Nutty and earthy with an aroma of summer rain; a great addition to soups, as a base for dips and spreads, and even as refried beans.

“Starting in the 1920s, there was a slow shift from eating foods from the earth that our people were growing and producing, to consuming things that are processed, bleached and packaged. As a community, we lost a lot of our traditional foods when the large grocery stores came in and transportation enabled accessibility. People could drive off the reservations and our mom-and-pop shops could not compete.”

According to the Centers for Disease Control and Prevention, Native Americans are prone to obesity, diabetes

Ramona and Terry Button made it their mission to dedicate a portion of their farm to growing native crops, such as tepary beans and heirloom corn, to positively impact the declining health of their reservation community.

and heart disease, and as a nurse, Ramona recognized that her people were in danger. She devoted herself to reversing this downward spiral when she saw its effect on her friends and neighbors.

“About 15 years ago, everyone thought that traditional Native American food was potato salad, red chile and fry bread popover,” Velvet says. “It tastes good, but it’s not what our ancestors ate. There was a concentrated effort by my mom to re-educate and encourage healthful eating. She started by going to the schools and preparing healthy snacks for the kids and talking to them about how she grew up. She’s a very engaging speaker. The children started asking their parents to buy and prepare native foods. That’s how we began to turn this around.”

Ramona and Terry’s daughter, Velvet, has an encyclopedic knowledge of the farm’s produce. “Natural and traditional foods, especially those that come from the desert, are packed with nutrients,” she says. Numerous members of the Button family play key roles in the farm’s day-to-day operation.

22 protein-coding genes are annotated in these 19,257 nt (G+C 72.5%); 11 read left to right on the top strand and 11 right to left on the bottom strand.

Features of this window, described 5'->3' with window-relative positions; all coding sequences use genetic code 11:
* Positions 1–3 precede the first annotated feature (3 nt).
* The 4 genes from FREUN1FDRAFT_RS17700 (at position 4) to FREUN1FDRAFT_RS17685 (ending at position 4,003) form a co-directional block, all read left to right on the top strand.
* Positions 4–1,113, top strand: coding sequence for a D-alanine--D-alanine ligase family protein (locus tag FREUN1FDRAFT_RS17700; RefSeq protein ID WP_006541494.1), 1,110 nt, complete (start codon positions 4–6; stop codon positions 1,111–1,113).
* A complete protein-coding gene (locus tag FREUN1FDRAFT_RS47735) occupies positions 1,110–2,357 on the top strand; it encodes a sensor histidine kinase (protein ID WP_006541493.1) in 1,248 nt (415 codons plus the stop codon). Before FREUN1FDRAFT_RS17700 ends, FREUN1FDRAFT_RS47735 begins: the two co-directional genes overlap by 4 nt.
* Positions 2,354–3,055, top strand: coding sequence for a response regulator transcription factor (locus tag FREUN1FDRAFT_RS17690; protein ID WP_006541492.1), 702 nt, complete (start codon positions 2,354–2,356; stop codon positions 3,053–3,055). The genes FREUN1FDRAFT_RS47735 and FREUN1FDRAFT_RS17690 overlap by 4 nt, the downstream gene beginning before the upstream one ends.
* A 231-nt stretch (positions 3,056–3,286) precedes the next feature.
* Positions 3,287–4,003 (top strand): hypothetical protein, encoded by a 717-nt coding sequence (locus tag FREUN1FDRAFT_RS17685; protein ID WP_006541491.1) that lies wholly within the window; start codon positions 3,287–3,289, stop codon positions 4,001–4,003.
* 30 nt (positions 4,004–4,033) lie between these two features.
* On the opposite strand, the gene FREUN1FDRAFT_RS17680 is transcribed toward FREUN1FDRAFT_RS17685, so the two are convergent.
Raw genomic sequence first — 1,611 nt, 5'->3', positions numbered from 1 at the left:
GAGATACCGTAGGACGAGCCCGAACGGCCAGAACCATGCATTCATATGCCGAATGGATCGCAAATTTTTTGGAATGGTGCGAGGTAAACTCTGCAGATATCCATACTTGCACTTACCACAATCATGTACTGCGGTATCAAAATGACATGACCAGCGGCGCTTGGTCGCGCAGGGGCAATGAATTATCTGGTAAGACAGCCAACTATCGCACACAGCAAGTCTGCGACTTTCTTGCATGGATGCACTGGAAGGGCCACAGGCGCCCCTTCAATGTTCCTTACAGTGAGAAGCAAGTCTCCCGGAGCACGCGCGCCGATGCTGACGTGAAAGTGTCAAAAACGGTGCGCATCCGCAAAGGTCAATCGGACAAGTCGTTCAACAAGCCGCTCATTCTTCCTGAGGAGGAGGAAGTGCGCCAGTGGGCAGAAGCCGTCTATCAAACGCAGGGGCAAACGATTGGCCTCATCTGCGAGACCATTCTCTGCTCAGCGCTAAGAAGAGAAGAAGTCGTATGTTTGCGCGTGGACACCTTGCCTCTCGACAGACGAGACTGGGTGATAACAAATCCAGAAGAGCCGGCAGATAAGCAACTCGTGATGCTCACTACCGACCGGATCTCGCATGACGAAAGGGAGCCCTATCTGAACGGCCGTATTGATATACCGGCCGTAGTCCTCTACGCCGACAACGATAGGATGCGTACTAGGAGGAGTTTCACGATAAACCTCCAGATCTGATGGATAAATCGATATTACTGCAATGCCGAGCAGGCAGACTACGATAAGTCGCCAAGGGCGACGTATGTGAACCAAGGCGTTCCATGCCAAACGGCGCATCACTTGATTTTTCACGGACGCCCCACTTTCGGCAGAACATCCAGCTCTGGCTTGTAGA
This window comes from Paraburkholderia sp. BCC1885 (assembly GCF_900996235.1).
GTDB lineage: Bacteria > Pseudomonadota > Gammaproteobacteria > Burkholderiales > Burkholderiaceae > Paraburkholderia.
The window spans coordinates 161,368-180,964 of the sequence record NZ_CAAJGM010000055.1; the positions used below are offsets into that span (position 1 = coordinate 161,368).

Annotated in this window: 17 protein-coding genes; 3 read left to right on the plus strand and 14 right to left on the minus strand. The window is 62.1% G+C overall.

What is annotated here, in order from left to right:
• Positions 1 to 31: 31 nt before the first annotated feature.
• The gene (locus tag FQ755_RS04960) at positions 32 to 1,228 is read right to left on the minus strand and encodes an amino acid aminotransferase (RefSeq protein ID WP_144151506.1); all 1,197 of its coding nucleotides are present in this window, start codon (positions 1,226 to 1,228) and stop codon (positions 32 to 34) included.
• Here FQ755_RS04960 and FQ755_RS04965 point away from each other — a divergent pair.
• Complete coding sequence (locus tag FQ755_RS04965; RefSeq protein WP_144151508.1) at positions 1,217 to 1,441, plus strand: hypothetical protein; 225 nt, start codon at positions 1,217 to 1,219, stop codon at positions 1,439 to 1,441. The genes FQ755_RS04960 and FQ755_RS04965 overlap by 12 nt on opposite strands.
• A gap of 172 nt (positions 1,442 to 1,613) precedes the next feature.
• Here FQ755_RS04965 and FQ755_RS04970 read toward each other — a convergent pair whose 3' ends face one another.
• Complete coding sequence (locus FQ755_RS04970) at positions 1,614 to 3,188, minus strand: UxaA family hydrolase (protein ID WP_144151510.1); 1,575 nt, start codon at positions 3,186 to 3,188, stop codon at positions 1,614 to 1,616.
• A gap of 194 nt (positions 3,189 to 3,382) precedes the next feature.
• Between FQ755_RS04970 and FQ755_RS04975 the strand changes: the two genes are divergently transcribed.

Ramona travels to area schools to educate children on healthy eating. “They are our future,” she says. “We must nurture them and teach them to appreciate the efforts of those who have gone before them.”

Today, Ramona Enterprises, a subsidiary of Ramona Farms, is Arizona’s sole grower of certified organic heirloom tepary beans, ancient grain wheat and heritage corn. Its products can be found online and at more than 30 retailers throughout the Valley, including local markets, the Farm at Agritopia in Gilbert and Western National Parks and Museums gift shops. Stores in California, New Mexico, Wisconsin and New York also carry the brand.

“It’s a beautiful thing to see coming into the mainstream, and it’s amazing to see that the health is changing dramatically in our community,” says Velvet. “People now care about what they put into their bodies and what they feed their children. It is important to us that school lunches are nutritious, and that our community elders, even the homebound, are fed well. We have 5K runs and sometimes don’t have enough t-shirts to go around because there are so many participants. Back when I was a kid you didn’t see anybody running.”

Ramona believes that as Americans we are experiencing a renaissance of healthier living and an awakening to what Mother Nature has told us all along: We are what we eat.

“Years ago, organic foods were not available like they are today. Now we can buy them everywhere,” says Ramona. “As Valley residents, we have been blessed with incredible bounty. These indigenous foods are gifts from the desert.”

Velvet examines a cotton plant. In addition to native crops, Ramona Farms also grows wheat, corn, alfalfa and Bermuda grass.